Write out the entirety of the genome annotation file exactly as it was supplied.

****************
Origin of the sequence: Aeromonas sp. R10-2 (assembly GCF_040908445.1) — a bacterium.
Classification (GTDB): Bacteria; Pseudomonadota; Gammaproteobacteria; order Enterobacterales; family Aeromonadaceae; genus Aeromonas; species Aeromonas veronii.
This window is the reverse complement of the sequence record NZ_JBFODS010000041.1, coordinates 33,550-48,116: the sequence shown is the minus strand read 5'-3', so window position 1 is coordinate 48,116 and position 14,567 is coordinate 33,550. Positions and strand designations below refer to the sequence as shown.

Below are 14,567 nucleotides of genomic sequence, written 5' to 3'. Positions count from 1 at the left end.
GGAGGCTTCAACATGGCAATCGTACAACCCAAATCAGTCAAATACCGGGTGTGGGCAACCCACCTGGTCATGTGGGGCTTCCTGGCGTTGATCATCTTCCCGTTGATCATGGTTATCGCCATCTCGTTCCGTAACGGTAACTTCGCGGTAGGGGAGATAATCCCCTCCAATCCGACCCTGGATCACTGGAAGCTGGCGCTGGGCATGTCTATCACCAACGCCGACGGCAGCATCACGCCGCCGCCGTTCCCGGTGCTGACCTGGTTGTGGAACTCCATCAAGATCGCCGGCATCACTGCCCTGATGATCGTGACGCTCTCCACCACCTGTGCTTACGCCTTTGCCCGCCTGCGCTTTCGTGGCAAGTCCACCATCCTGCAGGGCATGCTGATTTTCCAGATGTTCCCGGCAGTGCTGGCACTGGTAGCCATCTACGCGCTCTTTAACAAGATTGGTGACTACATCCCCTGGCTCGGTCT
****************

Origin of the sequence: Aeromonas sp. R10-2 (assembly GCF_040908445.1) — a bacterium.
Classification (GTDB): Bacteria; Pseudomonadota; Gammaproteobacteria; order Enterobacterales; family Aeromonadaceae; genus Aeromonas; species Aeromonas veronii.
This window is the reverse complement of the sequence record NZ_JBFODS010000041.1, coordinates 33,550-48,116: the sequence shown is the minus strand read 5'-3', so window position 1 is coordinate 48,116 and position 14,567 is coordinate 33,550. Positions and strand designations below refer to the sequence as shown.

Below are 14,567 nucleotides of genomic sequence, written 5' to 3'. Positions count from 1 at the left end.
GGAGGCTTCAACATGGCAATCGTACAACCCAAATCAGTCAAATACCGGGTGTGGGCAACCCACCTGGTCATGTGGGGCTTCCTGGCGTTGATCATCTTCCCGTTGATCATGGTTATCGCCATCTCGTTCCGTAACGGTAACTTCGCGGTAGGGGAGATAATCCCCTCCAATCCGACCCTGGATCACTGGAAGCTGGCGCTGGGCATGTCTATCACCAACGCCGACGGCAGCATCACGCCGCCGCCGTTCCCGGTGCTGACCTGGTTGTGGAACTCCATCAAGATCGCCGGCATCACTGCCCTGATGATCGTGACGCTCTCCACCACCTGTGCTTACGCCTTTGCCCGCCTGCGCTTTCGTGGCAAGTCCACCATCCTGCAGGGCATGCTGATTTTCCAGATGTTCCCGGCAGTGCTGGCACTGGTAGCCATCTACGCGCTCTTTAACAAGATTGGTGACTACATCCCCTGGCTCGGTCT